* In general, extended school year (ESY) refers to special education(VADOE's 2000 ESY Technical Assistance Document.)
and/or related services provided beyond the normal school year of a public
agency for the purpose of providing FAPE [a free appropriate public
education] to a student with a disability. These services are distinct from
enrichment programs, summer school programs, and compensatory services and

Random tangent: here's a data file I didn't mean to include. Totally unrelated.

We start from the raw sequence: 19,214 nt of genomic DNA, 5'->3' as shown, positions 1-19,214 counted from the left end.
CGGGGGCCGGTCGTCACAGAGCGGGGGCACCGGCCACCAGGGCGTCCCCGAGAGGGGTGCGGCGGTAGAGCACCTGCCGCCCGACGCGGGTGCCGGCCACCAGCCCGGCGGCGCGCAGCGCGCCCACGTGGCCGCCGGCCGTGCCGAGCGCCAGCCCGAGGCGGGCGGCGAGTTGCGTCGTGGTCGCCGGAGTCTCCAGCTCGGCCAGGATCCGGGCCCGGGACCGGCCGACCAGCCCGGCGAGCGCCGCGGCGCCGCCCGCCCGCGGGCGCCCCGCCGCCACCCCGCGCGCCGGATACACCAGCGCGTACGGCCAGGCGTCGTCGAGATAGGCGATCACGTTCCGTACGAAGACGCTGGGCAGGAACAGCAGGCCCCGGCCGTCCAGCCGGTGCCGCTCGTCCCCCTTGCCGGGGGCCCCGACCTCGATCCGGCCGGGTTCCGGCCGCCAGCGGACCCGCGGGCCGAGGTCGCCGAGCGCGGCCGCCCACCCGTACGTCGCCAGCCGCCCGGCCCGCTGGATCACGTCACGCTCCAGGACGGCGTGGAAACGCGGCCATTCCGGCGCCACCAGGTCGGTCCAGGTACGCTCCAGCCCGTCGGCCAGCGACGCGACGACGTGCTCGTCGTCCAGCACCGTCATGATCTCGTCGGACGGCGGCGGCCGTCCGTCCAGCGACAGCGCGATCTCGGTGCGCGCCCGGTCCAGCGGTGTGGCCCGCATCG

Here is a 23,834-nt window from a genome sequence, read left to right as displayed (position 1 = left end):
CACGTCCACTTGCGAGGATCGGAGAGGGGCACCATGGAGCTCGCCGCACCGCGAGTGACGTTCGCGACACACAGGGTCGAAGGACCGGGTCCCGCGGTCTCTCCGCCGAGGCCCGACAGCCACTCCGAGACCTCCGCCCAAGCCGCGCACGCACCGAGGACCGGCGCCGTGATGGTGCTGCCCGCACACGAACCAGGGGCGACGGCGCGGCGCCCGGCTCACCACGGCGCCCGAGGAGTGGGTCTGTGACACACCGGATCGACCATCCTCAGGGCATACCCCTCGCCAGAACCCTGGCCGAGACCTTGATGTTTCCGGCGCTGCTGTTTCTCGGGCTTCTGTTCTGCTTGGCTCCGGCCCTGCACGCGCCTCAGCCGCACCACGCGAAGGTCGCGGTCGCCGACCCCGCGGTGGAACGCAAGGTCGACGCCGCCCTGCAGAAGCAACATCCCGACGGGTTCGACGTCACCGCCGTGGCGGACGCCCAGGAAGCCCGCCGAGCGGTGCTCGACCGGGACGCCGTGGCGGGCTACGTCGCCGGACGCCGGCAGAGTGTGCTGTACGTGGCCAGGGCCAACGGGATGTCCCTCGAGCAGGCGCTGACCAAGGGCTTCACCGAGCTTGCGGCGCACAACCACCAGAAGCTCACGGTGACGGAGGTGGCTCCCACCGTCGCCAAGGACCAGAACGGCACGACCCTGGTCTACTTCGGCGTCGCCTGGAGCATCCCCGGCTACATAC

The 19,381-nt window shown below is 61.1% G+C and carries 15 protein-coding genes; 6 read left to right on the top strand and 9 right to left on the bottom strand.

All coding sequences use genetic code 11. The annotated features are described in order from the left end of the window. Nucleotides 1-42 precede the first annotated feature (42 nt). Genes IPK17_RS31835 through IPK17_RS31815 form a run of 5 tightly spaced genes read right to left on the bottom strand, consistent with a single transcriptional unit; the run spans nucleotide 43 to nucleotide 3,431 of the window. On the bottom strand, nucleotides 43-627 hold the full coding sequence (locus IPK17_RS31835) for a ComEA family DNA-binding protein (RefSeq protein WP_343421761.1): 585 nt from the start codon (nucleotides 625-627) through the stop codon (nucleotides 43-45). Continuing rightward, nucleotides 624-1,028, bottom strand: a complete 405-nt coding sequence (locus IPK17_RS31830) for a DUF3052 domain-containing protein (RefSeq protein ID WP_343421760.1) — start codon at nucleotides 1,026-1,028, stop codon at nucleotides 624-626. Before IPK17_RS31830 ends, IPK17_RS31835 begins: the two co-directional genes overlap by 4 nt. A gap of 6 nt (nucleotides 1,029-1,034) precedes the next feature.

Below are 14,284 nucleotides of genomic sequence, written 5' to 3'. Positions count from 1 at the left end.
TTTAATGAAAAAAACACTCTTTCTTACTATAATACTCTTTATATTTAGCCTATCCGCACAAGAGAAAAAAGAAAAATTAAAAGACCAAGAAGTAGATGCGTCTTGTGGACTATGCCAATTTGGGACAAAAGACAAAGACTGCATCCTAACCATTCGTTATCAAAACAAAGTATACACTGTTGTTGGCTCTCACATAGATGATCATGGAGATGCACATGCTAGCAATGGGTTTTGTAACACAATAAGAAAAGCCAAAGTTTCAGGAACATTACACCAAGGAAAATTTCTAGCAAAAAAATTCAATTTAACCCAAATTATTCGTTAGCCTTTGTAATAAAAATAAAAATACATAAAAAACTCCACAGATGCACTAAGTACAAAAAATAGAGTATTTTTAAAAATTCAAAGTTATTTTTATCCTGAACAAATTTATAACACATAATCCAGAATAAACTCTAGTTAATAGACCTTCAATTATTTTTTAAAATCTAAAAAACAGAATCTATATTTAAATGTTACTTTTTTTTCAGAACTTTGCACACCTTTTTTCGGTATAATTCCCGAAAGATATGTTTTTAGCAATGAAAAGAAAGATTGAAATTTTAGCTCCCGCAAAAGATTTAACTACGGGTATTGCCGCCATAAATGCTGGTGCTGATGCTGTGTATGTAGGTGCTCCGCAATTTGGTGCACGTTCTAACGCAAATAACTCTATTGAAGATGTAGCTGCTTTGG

are not simply an extension of time. ESY services are not so much a
regression and recoupment issue as they are an issue of FAPE. Unrecouped
regression, over time, may be evidence that FAPE is not being provided. In
other words, it is not the case that a student is entitled to extended
school year services, but that the student will not receive FAPE if ESY
services are not provided. These services, at no cost to the parent, will
vary in type, intensity, location, inclusion of related services, and length
of time, depending on the individual needs of the student. The
consideration of extended school year services is a part of the
individualized education program (IEP) process.